Highest paying job, minimal effort
Title pretty much says it. What do you guys think gives the most financial output with the least work input.
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Idk being elected to public office probably.
profuse dick sucking on onlyfans
Sounds like a lot of work to me
No such thing. Maybe some dead end junior FP&A/reporting job at large corp as part of a bloated team. I've seen people report 10-20 hour work weeks (they managed to automate the repetitive reporting BS they do) with ~$115k pay or something. But obviously the job is dead end and you have no hope of career advancement / increasing that comp for the foreseeable future. Probably fine if you don't plan on marrying/having kids and just move to the Eastern Europe/Latin America or just live in an RV in the Mojave Desert or something. Satellite internet is a thing with Starlink so can literally Zoom call in middle of desert…
The other thing I've thought of is joining finance team at tech startup. A lot of the times they're WFH and while the WLB won't be amazing, would still be better than banking and you retain some career upside.
i'm at a tech startup as a SFA, 100% remote, great WLB (probably pulling 45-55 hours/week) and def career upside. only downside is the risk of industry and company size. just went through a round of layoffs and it was never clear who was gonna get cut, which was worrisome for months until it finally happened (wasn't affected thankfully). i'd actually also add that as you progress in your career, you will start limiting yourself based around revenue band of company. you can't be CFO at a $100M ARR tech startup then expect to jump to $2B+ at same level, completely different environments.
55 hours is great for this site, but bad outside of the WSO bubble.
115k is a pretty high paying in almost all of America ex-NYC/SF/LA
Eh not anymore with skyrocketing RE prices in T2/T3 cities. You have to look outside of the cities mentioned on this site to have a comfortable life on $115k
Consider long-only asset management. Great pay and fairly reasonable hours in many places. However, there are very few spots open as few people leave their roles.
Alternatively, some regional boutique or regional middle market shops can pay well and you work better hours (50-60 per week) if you are willing to move to a different city and work at a less recognized group - you would need to find a firm that has this optimal mix however.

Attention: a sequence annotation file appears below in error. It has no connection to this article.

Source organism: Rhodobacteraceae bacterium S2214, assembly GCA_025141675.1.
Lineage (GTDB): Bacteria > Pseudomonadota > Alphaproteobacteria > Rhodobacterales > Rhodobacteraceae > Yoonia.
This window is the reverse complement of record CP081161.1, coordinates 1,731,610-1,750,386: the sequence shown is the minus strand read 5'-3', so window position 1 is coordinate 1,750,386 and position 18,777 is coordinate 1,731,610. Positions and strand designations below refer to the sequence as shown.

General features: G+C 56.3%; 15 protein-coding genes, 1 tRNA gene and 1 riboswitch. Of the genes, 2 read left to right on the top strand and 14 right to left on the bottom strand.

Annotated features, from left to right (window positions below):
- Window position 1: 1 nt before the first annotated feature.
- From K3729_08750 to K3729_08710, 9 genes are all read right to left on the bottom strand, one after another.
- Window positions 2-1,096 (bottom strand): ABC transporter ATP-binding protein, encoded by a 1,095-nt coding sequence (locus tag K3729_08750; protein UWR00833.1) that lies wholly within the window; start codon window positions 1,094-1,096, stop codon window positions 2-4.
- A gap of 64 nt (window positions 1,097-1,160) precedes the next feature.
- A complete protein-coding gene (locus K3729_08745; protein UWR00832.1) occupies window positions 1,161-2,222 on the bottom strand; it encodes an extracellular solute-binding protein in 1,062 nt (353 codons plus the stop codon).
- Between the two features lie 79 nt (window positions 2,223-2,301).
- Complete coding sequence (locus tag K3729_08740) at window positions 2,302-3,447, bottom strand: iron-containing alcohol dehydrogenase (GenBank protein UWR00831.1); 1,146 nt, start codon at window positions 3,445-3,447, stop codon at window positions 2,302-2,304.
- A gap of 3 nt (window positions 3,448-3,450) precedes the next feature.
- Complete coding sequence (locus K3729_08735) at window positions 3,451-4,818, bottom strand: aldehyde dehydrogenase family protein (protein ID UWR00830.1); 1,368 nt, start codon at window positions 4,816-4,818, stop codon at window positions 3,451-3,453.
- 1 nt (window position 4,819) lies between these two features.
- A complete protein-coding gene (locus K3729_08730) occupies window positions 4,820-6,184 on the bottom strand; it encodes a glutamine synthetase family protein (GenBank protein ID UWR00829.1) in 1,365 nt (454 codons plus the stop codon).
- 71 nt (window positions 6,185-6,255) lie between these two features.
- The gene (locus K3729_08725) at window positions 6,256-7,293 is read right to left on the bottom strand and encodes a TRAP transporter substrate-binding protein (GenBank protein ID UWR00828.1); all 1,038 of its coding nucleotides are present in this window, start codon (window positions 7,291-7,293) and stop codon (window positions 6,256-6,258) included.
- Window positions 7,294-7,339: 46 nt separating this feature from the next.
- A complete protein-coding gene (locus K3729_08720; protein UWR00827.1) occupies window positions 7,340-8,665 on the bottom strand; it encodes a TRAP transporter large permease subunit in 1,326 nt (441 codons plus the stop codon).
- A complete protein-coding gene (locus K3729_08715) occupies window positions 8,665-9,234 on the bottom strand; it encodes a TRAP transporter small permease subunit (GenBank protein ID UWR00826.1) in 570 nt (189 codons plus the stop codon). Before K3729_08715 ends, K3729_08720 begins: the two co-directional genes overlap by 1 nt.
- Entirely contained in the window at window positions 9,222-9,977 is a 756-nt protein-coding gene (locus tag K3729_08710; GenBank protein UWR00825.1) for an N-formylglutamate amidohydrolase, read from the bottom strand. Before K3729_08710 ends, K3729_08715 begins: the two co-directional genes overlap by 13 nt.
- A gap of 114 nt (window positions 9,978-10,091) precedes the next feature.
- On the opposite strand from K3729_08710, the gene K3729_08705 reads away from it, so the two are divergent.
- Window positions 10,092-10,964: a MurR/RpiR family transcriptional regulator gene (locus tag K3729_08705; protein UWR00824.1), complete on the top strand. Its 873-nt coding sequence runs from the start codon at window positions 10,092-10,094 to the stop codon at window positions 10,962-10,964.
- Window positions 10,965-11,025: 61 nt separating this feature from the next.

You can develop relevant skills in these roles and have the flexibility to move to other functions later if you want.
How do you find these Regional shops with the decent hours and pay?
I disagree with the regional boutique take. Those "opportunities" typically suck for one of the following reasons:
+1 to this. Person in my close circle works here and likes the exposure he's getting but he doesn't enjoy working with ~20-30% of his clients who are very unsophisticated.
Biggest perk he's had is having access to regional PE / VC / family offices and an option to co-invest in most deals he advises.
What is paid well mean
What is paid well mean
My cousin is a director in investor relations at a hedge fund working 40 hrs a week making $350K and does Monday Friday wfh
Howd he pull that
Investor Relations jobs for buy-side funds are super overlooked. You probably do more analysis than you would as an ECM Associate for some bank somewhere, work way less and don't have to answer to some ball-busting MD who gets pissed off if you aren't logged in until 1AM every night.
In nyc I'm guessing?
What was his career path to get to that role?
Wouldn't this role be more fundraising than anything else?
Fundraising, marketing / client service, product specialist generally all rolled into one in these roles.
Dude, you work in finance and thus probs also studied finance and understand finance, you should know that no low-hanging fruit exists. Markets are mostly efficient, if such a job existed everyone would crowd into it and arb out the riskless profit.
Exactly, hes asking whats the arbitrage opp atm. Being an ofans model is one thing, althought even that career path has still not been leveled out after several years, but a shortage of SWEs? Ye good luck filling that gap with very intelligent people with CS degrees in even one decade. Also, enjoyment plays a role in career choice, some careers will simply always be in high demand and since, as you say, we all study finance you know what it means for equilibrium when supply is low and demand is high.
Sure, such opportunities are few but Im sure they exist, bureu of labor and others make reports on this stuff all the time.
Become a board member of several publicly traded companies. Highest compensation to hours put in ratio I'm aware of, if you set aside the fiduciary duty / responsibilities / "you should've known about XYZ" risks (which exists in other jobs too).